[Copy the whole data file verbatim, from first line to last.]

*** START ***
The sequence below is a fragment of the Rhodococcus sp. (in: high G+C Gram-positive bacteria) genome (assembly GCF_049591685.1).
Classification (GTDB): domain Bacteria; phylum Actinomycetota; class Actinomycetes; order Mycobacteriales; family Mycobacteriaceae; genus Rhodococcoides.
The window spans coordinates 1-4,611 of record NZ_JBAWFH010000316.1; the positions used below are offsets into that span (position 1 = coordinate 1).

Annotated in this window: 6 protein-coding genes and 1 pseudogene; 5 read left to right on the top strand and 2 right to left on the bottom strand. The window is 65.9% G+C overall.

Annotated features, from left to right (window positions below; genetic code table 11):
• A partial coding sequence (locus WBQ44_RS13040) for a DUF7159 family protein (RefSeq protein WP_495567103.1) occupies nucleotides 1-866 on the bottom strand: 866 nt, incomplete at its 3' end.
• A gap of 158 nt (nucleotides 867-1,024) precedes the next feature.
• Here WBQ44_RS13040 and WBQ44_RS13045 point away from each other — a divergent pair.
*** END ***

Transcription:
The sequence below is a fragment of the Rhodococcus sp. (in: high G+C Gram-positive bacteria) genome (assembly GCF_049591685.1).
Classification (GTDB): domain Bacteria; phylum Actinomycetota; class Actinomycetes; order Mycobacteriales; family Mycobacteriaceae; genus Rhodococcoides.
The window spans coordinates 1-4,611 of record NZ_JBAWFH010000316.1; the positions used below are offsets into that span (position 1 = coordinate 1).

Annotated in this window: 6 protein-coding genes and 1 pseudogene; 5 read left to right on the top strand and 2 right to left on the bottom strand. The window is 65.9% G+C overall.

Annotated features, from left to right (window positions below; genetic code table 11):
• A partial coding sequence (locus WBQ44_RS13040) for a DUF7159 family protein (RefSeq protein WP_495567103.1) occupies nucleotides 1-866 on the bottom strand: 866 nt, incomplete at its 3' end.
• A gap of 158 nt (nucleotides 867-1,024) precedes the next feature.
• Here WBQ44_RS13040 and WBQ44_RS13045 point away from each other — a divergent pair.